Early adopters of Apache Hadoop, including high-profile users such as Yahoo, Facebook and Google, had to rely on the partnership of the Hadoop Distributed File System (HDFS) and the MapReduce programming and resource management environment. Together, those technologies enabled users to process, manage and store large amounts of structured, unstructured and semi-structured data in Hadoop clusters.
But there were limitations inherent in the Hadoop-MapReduce pairing. For example, Yahoo and other users have cited issues with the first generation of Hadoop technology not being able to keep pace with the deluge of information they're collecting online because of MapReduce's batch processing format.
Hadoop 2, an upgrade released by the Apache Software Foundation in October 2013, offers performance improvements that can benefit related technologies in the Hadoop ecosystem, including the HBase database and Hive data warehouse. But the most notable addition in Hadoop 2 -- which originally was referred to as Hadoop 2.0 -- is YARN, a new component that takes over MapReduce's resource management and job scheduling duties. YARN (short for Yet Another Resource Negotiator) enables users to deploy Hadoop systems without MapReduce. Running MapReduce applications is still an option, but other kinds of programs can now be run natively as well -- for example, real-time querying and streaming data applications. The enhanced flexibility opens the door to broader uses for big data and Hadoop 2 implementations; in addition, YARN allows users to consolidate multiple Hadoop clusters into one system to lower costs and streamline management tasks. The upgrades in Hadoop 2 also boost cluster availability and scalability, two other issues that held back the first version of Hadoop.
Even with the added capabilities, Hadoop 2 still has a long way to go in moving beyond the early adopter stage, particularly in mainstream IT shops. But the new version heralds a maturing technology and a revamped concept for developing and implementing big data applications. This guide explores the features of Hadoop 2 and potential new uses for Hadoop tools and systems with insight and advice from experienced Hadoop users as well as industry analysts and consultants.
1Maximizing the potential of Hadoop 2: Opportunities and challenges
Hadoop 2 can support applications in a wider range of programming modes and data-crunching capacities. In addition, the Hadoop framework is being tapped for involvement in areas such as mainframe modernization and mobile app development. In this section, learn about new trends in the use of Hadoop and hurdles that could get in the way of the technology -- and Hadoop users.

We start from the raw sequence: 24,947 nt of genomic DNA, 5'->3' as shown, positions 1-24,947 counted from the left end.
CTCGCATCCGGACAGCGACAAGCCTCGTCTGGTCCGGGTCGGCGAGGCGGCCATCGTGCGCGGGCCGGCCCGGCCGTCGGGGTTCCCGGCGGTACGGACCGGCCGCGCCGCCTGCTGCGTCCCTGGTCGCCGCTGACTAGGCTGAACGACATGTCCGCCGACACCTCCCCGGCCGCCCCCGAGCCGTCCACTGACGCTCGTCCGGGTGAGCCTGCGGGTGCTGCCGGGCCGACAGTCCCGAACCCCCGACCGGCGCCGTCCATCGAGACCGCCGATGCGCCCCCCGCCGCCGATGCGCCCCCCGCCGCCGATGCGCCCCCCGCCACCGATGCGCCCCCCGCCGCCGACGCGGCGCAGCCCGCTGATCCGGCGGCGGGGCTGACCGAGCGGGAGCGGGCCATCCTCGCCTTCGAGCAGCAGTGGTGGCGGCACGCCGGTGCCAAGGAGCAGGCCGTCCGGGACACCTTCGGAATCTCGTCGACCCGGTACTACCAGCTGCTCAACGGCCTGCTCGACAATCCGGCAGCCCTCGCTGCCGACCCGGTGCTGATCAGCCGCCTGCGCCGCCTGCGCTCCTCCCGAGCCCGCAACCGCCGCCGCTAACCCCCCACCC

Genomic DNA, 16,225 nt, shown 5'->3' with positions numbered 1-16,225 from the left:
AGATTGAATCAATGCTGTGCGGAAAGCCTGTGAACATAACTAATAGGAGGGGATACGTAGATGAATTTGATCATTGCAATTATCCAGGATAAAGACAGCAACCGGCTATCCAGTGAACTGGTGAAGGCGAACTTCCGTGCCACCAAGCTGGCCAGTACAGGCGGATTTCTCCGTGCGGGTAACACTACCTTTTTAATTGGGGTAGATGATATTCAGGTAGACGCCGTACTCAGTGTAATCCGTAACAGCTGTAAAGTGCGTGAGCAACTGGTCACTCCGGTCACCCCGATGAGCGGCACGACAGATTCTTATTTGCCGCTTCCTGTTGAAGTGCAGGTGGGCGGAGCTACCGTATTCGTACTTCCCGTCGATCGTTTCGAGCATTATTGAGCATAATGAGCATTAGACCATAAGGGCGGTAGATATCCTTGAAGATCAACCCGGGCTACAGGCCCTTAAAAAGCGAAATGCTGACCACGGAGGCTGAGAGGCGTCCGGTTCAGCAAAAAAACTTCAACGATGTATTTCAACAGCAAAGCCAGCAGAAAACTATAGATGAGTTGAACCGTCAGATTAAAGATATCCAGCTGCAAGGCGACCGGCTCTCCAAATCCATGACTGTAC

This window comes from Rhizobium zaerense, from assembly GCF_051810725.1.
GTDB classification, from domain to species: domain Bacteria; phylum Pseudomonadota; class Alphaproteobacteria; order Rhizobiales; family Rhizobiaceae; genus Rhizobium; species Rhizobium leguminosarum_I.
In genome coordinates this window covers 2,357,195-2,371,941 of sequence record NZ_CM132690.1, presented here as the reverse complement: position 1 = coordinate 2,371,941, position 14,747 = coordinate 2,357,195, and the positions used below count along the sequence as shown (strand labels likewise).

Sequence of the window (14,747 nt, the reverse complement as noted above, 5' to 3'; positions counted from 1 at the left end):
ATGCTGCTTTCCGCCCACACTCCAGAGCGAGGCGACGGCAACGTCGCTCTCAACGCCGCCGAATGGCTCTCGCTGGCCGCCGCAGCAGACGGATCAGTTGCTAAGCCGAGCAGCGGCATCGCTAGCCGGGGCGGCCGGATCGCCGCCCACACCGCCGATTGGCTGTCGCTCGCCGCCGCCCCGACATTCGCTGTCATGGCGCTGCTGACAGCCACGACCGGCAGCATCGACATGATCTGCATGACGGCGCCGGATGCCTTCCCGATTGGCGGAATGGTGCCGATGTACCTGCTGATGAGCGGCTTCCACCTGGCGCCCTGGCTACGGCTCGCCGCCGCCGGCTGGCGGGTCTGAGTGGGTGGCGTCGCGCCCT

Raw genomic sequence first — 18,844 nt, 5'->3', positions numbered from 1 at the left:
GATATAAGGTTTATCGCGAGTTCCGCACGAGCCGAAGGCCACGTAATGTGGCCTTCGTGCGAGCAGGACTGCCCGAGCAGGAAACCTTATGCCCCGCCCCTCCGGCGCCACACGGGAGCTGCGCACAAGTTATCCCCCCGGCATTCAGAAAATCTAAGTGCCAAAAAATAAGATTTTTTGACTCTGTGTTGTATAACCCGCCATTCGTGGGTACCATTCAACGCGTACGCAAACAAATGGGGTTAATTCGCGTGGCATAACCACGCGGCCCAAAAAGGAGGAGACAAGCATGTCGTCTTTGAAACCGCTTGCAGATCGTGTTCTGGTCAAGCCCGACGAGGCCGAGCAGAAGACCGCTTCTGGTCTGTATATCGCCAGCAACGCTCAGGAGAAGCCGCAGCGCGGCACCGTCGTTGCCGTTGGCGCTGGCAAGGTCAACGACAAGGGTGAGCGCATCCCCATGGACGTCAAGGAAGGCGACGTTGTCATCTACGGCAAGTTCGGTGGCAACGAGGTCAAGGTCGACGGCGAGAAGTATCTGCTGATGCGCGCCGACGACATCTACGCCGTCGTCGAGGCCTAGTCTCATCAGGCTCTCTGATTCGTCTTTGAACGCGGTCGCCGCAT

Hadoop 2 gives U.K. companies new options, but usage lags U.S. levels
Many organizations in the U.K. and Europe may not be ready to take full advantage of the broader data management capabilities that Hadoop 2 has to offer. Read Now
Integrating Hadoop for mobile application development
Get tips on how to use existing Hadoop applications to help meet the data needs of mobile application users. Read Now
2Weighing Hadoop 2's place in business analytics and operations
In this section, discover how Hadoop 2 supports business analytics and enterprise operations -- and get advice on what's needed to make the potential uses a reality in companies wanting to take advantage of its added functions. Consultants and experienced users discuss what Hadoop 2 has to offer and what challenges stand in the way of getting valuable business benefits from the upgraded Hadoop framework.
Can Hadoop keep up with real-time business analytics needs?
While Hadoop vendors are touting its ability to function as a real-time analytics tool, there are still questions about whether it's really suited for real-time uses. Read Now
Charting new frontiers in geospatial data with Hadoop
Learn how satellite operator Skybox Imaging is now able to find new meaning in satellite data with analytics help from Hadoop. Read Now
3How well do you know the Hadoop ecosystem?
Take this brief quiz to test what you know about the Hadoop framework.